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Pieces of the Equator
By Mike Bennighof, Ph.D.
April 2015

I like to make games on historical topics known to but a few people. It’s a weakness, probably founded in some desperate need to show off arcane knowledge, and I’ve been working hard to overcome it.

The Peru-Ecuador War of 1941 certainly falls under that umbrella, but it’s a fascinating conflict all the same. Peru had spent several years and large sums of money to prepare for war with Ecuador, and had the continent's most modern armed forces when war broke out in August 1941. Italian artillery and bombers, Czech tanks and artillery tractors, American fighter planes and French cannon all made for a war machine capable of overrunning Ecuador's comparatively primitive bayonet army. Here's a look at the forces each side brings to the game table in War on the Equator.

Foot Soldiers


Peruvian infantry wore a collection of surplus European gear, mostly the French Adrian helmet and their blue-gray woolen uniform. The front-line forces carried French Lebel rifles, and they trained with the aid of a French military mission. Though not up to the standards of most European armies, they were considerably more efficient and battle-ready than any other South American force in 1941. Several battalions rode to war in Fiat-made trucks and had practiced with them extensively, giving Peru an enormous mobility advantage.

Ecuador's army remained typical of Latin American armed forces, trained (barely) and deployed to maintain civil order rather than face another state in armed conflict. Well aware of Peru's preparations, the Ecuadorians did little to build up their own forces and even reduced their military budget in 1941. Infantrymen carried Austrian-made Mannlicher rifles bought from Italy after the First World War, as well as a smattering of small arms from all over the world.

With most of the regulars held back from the front, the Ecuadorians resorted to sending their militarized police against the Peruvians, with predictably disastrous results.

Both armies fielded cavalry, though Peru now counted on its newly motorized infantry battalions for battlefield mobility while Ecuador held its regiments back near the capital to help overawe angry civilians. Neither side's horsemen distinguished themselves in the war.

Peru had the continent's only parachute force, a company of soldiers although not all were jump-trained when the war with Ecuador broke out. They executed the first airborne assault outside of Europe, with somewhat mixed results as seen in War on the Equator scenario three. The Peruvian Navy also maintained a well-trained battalion of marines, who saw action in an amphibious assault against Ecuador.


Only Peru fielded tanks in 1941, giving them yet another enormous battlefield advantage. A Peruvian mission went to Europe in 1935, scouting tanks at the Vickers, Renault and Fiat plants. While Italy offered better financing, Fiat-Ansaldo had only the L33 machine-gun carrier to offer, which did not meet Peruvian requirements.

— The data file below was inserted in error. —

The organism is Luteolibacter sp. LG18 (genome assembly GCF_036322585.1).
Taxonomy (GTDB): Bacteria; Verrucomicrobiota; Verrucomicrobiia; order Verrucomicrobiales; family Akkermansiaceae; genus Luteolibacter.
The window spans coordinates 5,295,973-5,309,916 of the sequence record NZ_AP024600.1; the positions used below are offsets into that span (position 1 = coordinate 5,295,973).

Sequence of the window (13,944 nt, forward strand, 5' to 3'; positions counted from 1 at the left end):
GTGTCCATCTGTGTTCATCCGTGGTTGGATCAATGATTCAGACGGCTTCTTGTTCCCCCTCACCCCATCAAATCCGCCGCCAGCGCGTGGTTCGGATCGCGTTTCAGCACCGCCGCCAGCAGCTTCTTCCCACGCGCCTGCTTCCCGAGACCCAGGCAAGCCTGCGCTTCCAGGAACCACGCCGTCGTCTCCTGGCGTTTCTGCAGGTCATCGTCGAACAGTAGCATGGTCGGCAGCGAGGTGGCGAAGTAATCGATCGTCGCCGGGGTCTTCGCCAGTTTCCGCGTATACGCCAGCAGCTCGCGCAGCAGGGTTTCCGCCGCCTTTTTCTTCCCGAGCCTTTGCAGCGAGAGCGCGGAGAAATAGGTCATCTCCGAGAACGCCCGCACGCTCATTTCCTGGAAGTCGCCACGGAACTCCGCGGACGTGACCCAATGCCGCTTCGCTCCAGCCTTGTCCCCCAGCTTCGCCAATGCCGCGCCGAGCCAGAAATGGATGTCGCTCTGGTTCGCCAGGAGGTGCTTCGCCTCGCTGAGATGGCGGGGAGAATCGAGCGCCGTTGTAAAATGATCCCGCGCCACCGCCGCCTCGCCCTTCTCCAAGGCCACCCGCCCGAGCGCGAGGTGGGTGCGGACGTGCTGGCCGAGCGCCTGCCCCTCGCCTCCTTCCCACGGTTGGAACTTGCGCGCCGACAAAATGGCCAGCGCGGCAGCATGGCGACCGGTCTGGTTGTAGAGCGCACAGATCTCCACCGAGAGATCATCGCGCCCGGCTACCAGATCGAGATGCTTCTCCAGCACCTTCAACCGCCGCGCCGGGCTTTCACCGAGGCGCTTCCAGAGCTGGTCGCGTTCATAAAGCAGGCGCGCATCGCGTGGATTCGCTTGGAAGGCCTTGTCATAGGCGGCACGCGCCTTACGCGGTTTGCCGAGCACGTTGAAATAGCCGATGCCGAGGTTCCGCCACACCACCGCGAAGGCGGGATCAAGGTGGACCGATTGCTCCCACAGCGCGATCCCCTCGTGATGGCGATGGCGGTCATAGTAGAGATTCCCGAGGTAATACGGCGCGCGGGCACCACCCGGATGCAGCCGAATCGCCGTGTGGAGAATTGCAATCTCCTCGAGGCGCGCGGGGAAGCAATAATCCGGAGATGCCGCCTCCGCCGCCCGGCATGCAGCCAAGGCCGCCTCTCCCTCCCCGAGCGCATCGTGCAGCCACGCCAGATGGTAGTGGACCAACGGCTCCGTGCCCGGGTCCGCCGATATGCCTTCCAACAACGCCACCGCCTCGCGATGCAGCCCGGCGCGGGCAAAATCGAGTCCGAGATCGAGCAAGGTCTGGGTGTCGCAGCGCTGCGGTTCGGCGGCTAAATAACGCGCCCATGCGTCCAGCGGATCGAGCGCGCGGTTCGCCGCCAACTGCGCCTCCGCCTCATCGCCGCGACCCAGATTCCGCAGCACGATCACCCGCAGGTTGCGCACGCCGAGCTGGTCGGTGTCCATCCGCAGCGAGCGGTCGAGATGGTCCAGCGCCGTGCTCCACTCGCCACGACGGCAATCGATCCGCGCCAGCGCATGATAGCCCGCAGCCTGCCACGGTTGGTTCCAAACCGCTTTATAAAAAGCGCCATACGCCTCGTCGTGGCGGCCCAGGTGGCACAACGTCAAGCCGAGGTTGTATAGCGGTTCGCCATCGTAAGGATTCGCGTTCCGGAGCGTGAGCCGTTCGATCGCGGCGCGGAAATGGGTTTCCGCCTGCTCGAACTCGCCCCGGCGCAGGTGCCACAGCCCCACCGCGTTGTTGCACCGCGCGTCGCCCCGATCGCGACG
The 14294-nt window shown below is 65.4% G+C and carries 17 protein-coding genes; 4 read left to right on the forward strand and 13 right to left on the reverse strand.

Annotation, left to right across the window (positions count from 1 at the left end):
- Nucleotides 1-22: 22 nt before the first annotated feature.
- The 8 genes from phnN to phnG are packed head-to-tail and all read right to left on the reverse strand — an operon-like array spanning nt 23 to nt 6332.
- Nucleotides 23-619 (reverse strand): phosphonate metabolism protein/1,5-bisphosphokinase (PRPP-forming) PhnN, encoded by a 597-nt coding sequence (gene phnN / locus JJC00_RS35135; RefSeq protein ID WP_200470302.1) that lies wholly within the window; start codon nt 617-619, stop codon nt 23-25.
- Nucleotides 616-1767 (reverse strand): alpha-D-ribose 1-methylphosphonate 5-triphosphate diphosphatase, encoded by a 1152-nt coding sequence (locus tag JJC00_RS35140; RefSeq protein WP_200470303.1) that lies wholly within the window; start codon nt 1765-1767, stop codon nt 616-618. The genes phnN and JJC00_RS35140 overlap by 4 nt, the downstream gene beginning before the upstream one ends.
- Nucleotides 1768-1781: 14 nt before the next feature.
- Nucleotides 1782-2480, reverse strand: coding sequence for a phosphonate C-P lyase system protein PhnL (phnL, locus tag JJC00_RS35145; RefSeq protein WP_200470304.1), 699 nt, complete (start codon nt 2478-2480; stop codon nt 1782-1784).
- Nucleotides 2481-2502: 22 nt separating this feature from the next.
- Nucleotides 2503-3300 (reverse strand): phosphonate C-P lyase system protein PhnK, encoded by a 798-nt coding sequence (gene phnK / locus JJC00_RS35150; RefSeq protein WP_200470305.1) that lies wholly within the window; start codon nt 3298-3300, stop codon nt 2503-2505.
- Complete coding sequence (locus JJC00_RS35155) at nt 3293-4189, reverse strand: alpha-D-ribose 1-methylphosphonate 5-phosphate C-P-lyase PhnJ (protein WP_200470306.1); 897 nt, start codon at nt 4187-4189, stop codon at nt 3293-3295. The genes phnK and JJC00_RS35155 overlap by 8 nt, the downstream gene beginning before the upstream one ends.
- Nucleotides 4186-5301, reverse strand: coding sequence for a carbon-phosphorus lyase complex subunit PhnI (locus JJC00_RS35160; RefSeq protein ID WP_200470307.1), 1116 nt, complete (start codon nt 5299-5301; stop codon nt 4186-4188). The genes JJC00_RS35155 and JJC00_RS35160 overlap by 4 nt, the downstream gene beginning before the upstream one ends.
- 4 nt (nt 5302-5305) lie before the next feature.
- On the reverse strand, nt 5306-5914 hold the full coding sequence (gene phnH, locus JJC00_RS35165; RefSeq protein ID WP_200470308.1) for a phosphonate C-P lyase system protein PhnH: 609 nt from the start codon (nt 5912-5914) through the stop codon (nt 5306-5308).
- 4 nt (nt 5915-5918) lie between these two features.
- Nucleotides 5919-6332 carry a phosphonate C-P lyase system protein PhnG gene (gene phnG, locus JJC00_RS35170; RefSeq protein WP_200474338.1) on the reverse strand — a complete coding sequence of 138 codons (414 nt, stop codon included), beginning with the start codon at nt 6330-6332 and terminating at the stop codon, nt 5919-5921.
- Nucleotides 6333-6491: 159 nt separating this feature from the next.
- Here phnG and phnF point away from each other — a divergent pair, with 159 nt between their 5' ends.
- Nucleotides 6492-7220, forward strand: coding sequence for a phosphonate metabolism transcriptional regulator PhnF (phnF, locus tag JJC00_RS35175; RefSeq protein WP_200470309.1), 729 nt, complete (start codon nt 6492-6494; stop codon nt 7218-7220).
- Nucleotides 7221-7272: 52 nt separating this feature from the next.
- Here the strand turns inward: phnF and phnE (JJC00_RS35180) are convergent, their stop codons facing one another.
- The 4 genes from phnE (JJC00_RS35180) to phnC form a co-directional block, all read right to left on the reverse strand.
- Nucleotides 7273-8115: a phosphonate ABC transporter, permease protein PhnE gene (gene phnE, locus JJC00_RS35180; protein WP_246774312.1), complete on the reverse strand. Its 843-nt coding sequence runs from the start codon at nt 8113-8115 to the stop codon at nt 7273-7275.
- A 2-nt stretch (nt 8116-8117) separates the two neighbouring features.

The Peruvians chose a Czech-made light tank, the LTL from the CKD firm. Latvia, Lithuania, Switzerland, Iran and Sweden all ordered the tank or some variation of it, and Slovakia and Germany used them as well. Peru bought two dozen of them, organizing them in a two-company battalion. The motorized infantry trained alongside the tanks, and Peru's French military mission instructed them in tactics derived from France's Great War experience. Though the LTL tanks were fast and very mobile, Franco-Peruvian doctrine tied them directly to the infantry and in combat they were expected to support the advance of the foot soldiers rather than surge into enemy rear areas.

The LTL tanks performed extremely well in the 1941 war and remained in front-line service for more than 50 years.



Peru purchased several batteries of the excellent Italian 75/32 light field gun, a well-designed and very modern weapon capable of rapid deployment. It also had outstanding anti-tank performance, though this would not be an issue in the War of the Equator. The Italian Army desperately wanted these guns, but Benito Mussolini ruled that the need for hard currency trumped military necessity and Peru's ability to pay in gold gave their needs priority. The Peruvians also obtained the very good French-made Schneider 105mm howitzer, a weapon also used by the French and Italian armies. To keep these modern weapons at the front, Peru also bought 95 Czech-made CKD prime movers, tracked vehicles widely considered the best of their type in the late 1930s.

In addition, Peru still had a number of older French-made 75mm field guns purchased right after the First World War, still considered front-line pieces as was the case in many other armies.

Ecuador, once again, stood at least a generation behind the Peruvians. Much of the artillery dated from the previous century, and all of it was pulled by horses. The most modern batteries were Italian 65mm mountain guns purchased in the 1930's as part of the same Fascist push to sell arms abroad that netted much better weapons for Peru. And like just about every other army on the face of the planet, the Ecuadorians also bought some surplus "French 75" Schneider field guns after the Great War.

About the only modern weaponry Ecuador did manage to obtain in the run up to war were some anti-aircraft guns in the vain hope of countering Peru's enormous advantage in air power. Peru likewise had bought Breda 20mm anti-aircraft batteries from Italy under the same easy credit terms that brought in the 75mm artillery pieces.

Mike Bennighof is president of Avalanche Press and holds a doctorate in history from Emory University. A Fulbright Scholar and award-winning journalist, he has published over 100 books, games and articles on historical subjects. He lives in Birmingham, Alabama with his wife, three children and his dog, Leopold.